Health and Wellbeing, Mental health

Mind your Head

Rachel from the Health and Wellbeing Team talks about World Mental Health Day and gives advice on maintaining your mental health whilst at university.

World Mental Health Day is on Tuesday 10 October and all week at Cardiff University we are promoting awareness of mental health through ‘Mind Your Head Week’ organised by your VP Welfare Officer, Nick Fox, to get people talking and help reduce the stigma of mental health.

‘Mind Your Head Week’ has raised awareness through providing activities, games and information. So what’s the reason behind all of this? 


1 in 4 British adults experience at least one diagnosable mental health problem in any one year

The World Health Organisation (2011) estimated that approximately 450 million people worldwide have a mental health problem. According to the Office for National Statistics (2001), 1 in 4 British adults experience at least one diagnosable mental health problem in any one year, and 1 in 6 experiences this at any given time. Mixed anxiety and depression are the most common mental disorders in Britain, with almost 9% of people meeting criteria for diagnosis and between 8-12% of the population experiencing depression in any year.

Look around where you are sat now reading this – that means that if you have one person to your left and two people to your right, the likelihood is that one of you will need support with issues such as depression and anxiety.

Mental health problems affect the way you think, feel and behave. They are problems that can be diagnosed by a doctor, they are not personal weaknesses. Anxiety and depression can be severe and long-lasting and have a big impact on people’s ability to get on with life.

Between one and two in every 100 people experience a severe mental illness, such as bi-polar disorder or schizophrenia, and have periods when they lose touch with reality. People affected may hear voices, see things no one else sees, hold unusual or irrational beliefs, feel unrealistically powerful, or read particular meanings into everyday events.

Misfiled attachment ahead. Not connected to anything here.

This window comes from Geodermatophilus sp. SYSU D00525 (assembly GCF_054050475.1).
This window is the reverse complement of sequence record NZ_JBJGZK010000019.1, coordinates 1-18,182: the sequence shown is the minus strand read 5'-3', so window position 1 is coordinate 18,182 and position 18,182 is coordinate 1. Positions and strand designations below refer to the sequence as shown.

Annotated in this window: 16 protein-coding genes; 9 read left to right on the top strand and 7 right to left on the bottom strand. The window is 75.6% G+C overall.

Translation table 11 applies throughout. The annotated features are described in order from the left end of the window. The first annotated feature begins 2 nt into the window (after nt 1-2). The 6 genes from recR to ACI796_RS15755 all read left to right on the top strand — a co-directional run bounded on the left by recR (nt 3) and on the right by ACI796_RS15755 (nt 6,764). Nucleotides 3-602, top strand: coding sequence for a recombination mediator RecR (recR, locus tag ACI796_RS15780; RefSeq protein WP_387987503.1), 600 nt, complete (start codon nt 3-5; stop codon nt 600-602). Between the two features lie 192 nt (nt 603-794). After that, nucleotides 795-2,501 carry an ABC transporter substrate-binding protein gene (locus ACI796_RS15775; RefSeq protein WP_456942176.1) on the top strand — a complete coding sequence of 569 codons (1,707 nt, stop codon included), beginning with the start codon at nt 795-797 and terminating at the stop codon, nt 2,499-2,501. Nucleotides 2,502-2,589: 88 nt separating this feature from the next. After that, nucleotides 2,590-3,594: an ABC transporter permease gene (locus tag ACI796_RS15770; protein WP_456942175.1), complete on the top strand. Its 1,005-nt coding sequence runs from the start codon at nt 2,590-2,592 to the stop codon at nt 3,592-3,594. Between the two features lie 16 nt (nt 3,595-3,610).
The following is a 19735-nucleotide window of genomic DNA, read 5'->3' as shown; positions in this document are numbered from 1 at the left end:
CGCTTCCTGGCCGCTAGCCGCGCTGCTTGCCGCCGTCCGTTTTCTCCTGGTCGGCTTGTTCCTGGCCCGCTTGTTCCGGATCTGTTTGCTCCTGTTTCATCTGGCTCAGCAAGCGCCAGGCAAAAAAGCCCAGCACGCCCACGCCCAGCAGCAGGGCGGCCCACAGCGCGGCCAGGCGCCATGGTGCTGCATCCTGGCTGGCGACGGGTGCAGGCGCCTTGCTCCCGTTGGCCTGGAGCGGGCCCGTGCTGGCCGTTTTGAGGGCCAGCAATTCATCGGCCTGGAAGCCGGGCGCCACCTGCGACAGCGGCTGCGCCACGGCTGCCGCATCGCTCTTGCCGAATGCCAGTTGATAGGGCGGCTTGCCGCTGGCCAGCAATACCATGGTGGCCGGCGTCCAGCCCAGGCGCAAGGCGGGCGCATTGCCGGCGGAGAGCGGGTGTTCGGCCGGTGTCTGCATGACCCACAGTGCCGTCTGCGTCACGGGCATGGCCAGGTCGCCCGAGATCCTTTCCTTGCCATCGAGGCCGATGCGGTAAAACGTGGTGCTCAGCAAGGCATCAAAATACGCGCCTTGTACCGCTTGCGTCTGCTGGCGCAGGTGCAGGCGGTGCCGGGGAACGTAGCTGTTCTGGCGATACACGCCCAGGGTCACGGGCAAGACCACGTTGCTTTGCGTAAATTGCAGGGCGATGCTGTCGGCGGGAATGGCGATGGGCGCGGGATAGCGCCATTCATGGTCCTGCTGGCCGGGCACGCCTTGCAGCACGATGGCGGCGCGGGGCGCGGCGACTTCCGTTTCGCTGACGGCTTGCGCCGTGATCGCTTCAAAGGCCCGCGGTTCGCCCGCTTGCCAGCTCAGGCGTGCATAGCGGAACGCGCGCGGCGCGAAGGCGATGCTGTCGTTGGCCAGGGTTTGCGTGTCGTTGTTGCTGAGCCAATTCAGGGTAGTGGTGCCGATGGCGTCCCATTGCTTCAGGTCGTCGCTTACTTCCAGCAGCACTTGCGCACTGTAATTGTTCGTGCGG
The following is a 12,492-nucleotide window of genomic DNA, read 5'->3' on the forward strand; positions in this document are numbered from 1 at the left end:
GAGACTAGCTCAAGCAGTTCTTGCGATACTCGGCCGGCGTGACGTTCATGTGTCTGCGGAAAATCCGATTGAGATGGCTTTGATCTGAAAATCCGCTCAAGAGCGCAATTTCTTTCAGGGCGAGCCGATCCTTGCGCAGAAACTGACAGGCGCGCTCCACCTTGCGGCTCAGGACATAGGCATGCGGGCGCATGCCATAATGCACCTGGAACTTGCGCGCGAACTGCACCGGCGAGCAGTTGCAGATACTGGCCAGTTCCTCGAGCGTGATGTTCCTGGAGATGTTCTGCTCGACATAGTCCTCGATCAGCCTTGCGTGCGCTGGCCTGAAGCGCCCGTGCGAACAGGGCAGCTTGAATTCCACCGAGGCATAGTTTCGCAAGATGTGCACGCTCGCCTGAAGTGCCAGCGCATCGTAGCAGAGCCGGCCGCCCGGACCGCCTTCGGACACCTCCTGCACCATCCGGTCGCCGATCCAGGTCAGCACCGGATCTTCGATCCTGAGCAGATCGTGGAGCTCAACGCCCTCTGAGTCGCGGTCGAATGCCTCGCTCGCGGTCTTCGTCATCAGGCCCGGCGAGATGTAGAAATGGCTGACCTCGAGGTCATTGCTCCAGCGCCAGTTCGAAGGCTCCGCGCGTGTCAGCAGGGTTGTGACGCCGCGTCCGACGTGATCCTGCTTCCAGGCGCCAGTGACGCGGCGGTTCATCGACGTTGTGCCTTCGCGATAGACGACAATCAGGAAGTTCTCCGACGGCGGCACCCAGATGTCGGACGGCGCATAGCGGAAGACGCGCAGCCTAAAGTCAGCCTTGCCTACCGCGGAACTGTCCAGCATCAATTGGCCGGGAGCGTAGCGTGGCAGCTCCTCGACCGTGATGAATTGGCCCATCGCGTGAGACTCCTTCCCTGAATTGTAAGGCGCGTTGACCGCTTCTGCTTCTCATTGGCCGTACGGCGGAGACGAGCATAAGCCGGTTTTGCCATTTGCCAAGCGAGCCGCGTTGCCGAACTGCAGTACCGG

Although certain symptoms are common in specific mental health problems, no two people behave in exactly the same way when they are unwell.

Many people who live with a mental health problem or are developing one try to keep their feelings hidden because they are afraid of other people’s reactions. And many people feel troubled without having a diagnosed, or diagnosable, mental health problem – although that doesn’t mean they aren’t struggling to cope with daily life.

*Information has been provided by the Mental Health Foundation


Steps that everyone can take

Maintaining your wellbeing is all about striking the right balance. Read our blog on Living a healthy University life here. Check out our Wellbeing playlist for relaxation techniques and tips to counter anxiety and depression.

Who to ask for help?

Our Counselling, Health and Wellbeing Service are located at Student Support, 50 Park Place. We are here to help you with any problem, regardless of how big or small you feel the problem might be. We have friendly and approachable staff who are able to listen to you non-judgmentally, in a safe and confidential space.

If talking to a member of staff is something you are unsure about, why not chat to one of our Student Wellbeing Champions? They are trained student volunteers who can signpost you to support, offer you a peer ear and give you basic health and wellbeing advice. Find out more about them and how to get in touch with them here. If you would like to see our Champions in action, check out the video below.